RALEIGH, N.C. (WNCN) — Back in April, Hillside High School student-athlete Nicole Pyles was sporting her box braids with beads during a softball game and was reprimanded by an umpire, causing teammates to have to cut her hair.
“The umpire comes up to me and my coach and says, either you take the beads out or you can’t play because it’s a safety hazard,” Pyles recounted in an interview with CBS 17 in May.
Now, thanks to a rule revision, Pyles can wear her beads to protect her hair, just as many others now can, along with those who wear head coverings for religious reasons.
These changes along with six other rules revisions were recommended by the National Federation of State High School Associations (NFHS) Softball Rules Committee at its June 14-16 meeting held in a virtual format and subsequently approved by the NFHS Board of Directors.
In Rule 3-2-5b, language that previously prohibited hard items to control the hair, including beads, has been removed from the rules book.
The committee says it did not believe that the use of hard items, such as beads, presented an injury risk to other players. In contrast, the prohibition of such items has been interpreted as adversely affecting one’s cultural background.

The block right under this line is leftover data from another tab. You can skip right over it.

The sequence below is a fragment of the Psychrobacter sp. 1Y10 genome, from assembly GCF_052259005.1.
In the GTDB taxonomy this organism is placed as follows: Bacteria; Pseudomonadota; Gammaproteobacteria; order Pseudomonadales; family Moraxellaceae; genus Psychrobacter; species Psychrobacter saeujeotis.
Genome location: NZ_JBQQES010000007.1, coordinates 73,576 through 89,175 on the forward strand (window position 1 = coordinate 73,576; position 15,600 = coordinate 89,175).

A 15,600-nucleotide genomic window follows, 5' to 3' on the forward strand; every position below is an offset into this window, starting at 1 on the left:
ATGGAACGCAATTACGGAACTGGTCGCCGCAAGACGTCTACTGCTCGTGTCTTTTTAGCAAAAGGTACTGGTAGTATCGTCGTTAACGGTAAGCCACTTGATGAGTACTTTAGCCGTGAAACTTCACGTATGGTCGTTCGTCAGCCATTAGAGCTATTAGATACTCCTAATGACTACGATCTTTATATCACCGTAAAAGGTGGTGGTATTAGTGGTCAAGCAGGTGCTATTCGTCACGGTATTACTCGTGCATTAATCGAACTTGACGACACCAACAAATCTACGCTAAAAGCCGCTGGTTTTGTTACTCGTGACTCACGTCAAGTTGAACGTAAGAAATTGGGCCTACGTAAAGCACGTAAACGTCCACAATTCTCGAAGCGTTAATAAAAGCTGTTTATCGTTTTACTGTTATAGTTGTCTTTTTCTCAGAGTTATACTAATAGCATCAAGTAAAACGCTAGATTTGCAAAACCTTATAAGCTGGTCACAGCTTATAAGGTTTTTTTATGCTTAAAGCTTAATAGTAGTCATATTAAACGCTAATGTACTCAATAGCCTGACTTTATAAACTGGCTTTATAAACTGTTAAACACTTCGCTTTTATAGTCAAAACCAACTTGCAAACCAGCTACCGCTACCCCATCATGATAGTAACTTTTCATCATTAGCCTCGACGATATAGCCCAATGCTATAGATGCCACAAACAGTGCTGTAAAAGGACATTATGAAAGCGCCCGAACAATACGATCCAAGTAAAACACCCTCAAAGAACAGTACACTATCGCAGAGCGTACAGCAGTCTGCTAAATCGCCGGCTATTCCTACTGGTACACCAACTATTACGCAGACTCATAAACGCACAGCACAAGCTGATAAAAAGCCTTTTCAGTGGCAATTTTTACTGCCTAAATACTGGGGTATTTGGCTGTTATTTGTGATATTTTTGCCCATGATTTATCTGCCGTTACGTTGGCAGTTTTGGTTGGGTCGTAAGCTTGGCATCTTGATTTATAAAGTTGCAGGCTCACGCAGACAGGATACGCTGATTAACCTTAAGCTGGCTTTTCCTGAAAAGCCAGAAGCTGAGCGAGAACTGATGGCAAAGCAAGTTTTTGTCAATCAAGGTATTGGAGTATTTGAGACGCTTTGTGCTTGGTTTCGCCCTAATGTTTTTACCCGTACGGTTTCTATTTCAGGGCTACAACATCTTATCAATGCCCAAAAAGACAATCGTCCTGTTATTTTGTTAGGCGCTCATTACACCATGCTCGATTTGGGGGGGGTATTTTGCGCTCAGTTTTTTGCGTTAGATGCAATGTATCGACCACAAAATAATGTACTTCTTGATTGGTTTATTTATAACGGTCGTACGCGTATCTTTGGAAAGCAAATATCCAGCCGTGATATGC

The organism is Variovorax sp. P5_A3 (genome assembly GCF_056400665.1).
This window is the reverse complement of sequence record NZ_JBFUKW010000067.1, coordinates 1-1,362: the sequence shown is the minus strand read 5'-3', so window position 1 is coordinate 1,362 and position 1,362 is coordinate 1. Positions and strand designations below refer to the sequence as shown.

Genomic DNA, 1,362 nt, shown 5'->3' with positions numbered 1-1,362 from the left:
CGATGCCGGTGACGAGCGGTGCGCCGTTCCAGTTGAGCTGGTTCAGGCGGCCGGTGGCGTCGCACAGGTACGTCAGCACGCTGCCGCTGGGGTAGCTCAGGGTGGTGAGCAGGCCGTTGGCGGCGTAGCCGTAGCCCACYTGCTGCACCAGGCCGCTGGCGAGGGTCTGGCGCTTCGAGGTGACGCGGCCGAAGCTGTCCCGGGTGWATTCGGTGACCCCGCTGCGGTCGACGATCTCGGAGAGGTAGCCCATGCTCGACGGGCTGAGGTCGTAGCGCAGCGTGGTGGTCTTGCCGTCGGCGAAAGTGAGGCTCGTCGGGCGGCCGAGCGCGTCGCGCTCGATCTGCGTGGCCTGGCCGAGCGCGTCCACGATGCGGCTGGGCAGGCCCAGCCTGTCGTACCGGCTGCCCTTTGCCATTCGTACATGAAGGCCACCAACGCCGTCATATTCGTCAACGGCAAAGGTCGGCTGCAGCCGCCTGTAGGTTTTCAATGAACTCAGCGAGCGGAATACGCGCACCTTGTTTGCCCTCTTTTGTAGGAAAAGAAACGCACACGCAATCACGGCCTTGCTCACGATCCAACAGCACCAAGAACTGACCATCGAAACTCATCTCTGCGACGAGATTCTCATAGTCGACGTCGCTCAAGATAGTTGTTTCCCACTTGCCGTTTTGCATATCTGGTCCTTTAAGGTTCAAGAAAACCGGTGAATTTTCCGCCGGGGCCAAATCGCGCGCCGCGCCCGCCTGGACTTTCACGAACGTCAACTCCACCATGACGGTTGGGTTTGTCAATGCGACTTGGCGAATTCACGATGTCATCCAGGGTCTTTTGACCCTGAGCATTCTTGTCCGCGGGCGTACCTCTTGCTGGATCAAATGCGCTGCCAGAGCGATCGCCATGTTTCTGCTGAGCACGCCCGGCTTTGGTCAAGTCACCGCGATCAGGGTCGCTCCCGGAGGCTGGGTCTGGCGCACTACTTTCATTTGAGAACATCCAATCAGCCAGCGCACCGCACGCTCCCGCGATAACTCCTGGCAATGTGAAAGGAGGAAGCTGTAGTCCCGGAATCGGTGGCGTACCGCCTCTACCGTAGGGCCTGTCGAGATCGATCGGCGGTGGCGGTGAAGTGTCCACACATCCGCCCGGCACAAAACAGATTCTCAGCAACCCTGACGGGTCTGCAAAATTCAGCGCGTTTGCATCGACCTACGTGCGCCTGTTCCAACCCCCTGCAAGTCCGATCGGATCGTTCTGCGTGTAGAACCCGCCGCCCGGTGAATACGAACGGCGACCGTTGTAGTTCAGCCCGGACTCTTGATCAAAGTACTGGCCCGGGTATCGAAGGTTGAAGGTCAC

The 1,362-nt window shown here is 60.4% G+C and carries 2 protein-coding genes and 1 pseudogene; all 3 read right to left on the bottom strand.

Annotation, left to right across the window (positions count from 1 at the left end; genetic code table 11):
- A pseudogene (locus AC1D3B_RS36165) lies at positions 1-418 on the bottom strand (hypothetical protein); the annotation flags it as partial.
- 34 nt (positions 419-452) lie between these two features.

In addition, head coverings worn for religious reasons in high school softball no longer will require prior approval from the respective state high school association.
The revised Rule 3-2-5c states that “head coverings worn for religious reasons must be made of non-abrasive, soft materials and must fit securely so that it is unlikely to come off during play. Head coverings worn for medical reasons require state association approval.”
The Softball Rules Committee is the seventh NFHS sports rules committee that has modified rules this year related to religious and cultural backgrounds.
In addition to softball, participants in volleyball, basketball, soccer, field hockey, and spirit will be permitted to wear religious headwear without prior approval from their respective state association.
In swimming and diving, for religious reasons, competitors will be able to wear suits that provide full-body coverage without obtaining prior state association authorization.
“The NFHS, in its effort to be a learning organization and one that is founded on the basis of inclusion, is striving to work with our young participants in our efforts to celebrate the beautiful diversity that continues to increase,” said Dr. Karissa Niehoff, NFHS executive director, in a recent The NFHS Voice. “We are excited about that and want to support that. And while we will always strive to keep kids safe and keep games being played the way they were designed to be played, we do want to recognize the importance of a young person’s identity.”
The committee made other changes that affected gameplay rules in high school softball. Read them here.